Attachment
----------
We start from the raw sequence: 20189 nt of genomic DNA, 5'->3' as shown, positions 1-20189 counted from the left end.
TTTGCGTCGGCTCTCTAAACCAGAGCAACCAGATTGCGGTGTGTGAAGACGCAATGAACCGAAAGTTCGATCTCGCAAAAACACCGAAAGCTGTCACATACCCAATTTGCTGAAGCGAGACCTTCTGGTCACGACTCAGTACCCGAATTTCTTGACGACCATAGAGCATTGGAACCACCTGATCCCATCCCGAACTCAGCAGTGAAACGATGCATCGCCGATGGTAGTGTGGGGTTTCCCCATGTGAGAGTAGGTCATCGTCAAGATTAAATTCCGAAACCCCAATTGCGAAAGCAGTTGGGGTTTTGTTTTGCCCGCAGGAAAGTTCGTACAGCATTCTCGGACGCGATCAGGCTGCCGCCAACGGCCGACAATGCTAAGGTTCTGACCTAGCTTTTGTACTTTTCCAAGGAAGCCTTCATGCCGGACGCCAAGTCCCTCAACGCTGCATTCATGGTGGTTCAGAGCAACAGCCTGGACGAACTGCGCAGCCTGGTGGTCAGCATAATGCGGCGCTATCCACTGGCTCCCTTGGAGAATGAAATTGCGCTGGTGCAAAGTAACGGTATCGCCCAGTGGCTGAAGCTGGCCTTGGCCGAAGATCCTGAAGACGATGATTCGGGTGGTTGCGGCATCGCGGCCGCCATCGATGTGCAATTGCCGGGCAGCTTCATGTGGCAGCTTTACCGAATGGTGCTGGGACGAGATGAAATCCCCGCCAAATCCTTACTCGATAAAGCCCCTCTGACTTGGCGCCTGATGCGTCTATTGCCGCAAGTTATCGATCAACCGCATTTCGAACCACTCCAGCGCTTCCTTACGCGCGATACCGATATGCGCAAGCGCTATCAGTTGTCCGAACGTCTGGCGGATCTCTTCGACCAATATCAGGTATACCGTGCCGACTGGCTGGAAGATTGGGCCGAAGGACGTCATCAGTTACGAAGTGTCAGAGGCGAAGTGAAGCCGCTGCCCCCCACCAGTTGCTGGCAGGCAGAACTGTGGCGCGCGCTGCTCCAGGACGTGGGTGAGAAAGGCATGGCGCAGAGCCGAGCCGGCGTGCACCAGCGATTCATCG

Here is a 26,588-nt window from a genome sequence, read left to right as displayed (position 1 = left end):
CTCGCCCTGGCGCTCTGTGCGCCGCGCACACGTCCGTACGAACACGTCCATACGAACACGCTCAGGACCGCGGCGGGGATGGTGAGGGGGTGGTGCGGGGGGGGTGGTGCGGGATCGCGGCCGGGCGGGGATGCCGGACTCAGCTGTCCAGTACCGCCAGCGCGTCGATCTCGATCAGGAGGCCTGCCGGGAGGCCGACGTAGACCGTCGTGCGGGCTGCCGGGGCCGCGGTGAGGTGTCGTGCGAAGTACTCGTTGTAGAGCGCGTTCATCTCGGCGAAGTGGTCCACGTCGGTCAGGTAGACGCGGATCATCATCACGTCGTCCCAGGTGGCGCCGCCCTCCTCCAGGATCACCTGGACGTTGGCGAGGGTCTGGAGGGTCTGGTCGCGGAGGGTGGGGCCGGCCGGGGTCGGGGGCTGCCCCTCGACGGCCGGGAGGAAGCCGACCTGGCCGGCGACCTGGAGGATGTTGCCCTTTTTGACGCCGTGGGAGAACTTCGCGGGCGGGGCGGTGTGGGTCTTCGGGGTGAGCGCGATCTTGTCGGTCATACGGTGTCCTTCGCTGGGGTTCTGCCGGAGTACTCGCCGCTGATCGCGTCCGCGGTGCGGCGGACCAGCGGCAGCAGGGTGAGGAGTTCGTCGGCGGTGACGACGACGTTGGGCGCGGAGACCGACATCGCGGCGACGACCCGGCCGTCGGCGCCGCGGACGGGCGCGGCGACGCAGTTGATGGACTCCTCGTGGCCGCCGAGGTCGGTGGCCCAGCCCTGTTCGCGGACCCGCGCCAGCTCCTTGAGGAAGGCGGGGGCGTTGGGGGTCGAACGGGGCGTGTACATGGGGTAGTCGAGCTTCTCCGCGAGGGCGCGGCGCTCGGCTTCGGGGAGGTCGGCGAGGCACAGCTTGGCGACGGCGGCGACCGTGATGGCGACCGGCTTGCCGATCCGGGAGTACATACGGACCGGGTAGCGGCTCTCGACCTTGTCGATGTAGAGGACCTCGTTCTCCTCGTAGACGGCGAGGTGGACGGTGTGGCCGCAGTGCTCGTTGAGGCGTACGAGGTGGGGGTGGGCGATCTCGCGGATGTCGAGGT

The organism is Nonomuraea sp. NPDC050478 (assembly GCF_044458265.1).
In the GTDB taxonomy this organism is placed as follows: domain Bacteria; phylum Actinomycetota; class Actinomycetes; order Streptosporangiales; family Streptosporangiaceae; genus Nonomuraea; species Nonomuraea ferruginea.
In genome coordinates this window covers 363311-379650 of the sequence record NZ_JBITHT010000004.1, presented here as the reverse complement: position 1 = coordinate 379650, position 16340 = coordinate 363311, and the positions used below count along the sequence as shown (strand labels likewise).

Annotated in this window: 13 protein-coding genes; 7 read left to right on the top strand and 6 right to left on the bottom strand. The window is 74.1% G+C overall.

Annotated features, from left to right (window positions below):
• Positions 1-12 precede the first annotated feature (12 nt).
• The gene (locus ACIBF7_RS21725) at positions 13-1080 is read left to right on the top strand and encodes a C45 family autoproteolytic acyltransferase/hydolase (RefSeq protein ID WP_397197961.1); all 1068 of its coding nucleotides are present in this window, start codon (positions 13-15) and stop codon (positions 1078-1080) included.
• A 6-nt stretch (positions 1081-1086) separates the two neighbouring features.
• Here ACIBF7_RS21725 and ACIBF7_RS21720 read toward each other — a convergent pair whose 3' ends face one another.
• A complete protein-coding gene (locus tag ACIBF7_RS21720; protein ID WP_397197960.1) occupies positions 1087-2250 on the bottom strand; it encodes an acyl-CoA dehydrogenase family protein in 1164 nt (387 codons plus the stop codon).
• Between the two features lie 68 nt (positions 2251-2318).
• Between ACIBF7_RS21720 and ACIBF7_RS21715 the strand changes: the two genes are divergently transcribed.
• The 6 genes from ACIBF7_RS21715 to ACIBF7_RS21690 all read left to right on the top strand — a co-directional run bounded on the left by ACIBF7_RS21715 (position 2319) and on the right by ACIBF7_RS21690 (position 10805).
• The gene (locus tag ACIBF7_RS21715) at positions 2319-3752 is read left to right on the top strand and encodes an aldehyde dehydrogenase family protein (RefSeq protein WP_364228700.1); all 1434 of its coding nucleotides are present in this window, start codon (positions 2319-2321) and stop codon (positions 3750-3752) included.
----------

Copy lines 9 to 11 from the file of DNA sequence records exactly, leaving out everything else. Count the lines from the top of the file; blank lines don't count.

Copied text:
Annotated features, from left to right (window positions below):
• Positions 1-12 precede the first annotated feature (12 nt).
• The gene (locus ACIBF7_RS21725) at positions 13-1080 is read left to right on the top strand and encodes a C45 family autoproteolytic acyltransferase/hydolase (RefSeq protein ID WP_397197961.1); all 1068 of its coding nucleotides are present in this window, start codon (positions 13-15) and stop codon (positions 1078-1080) included.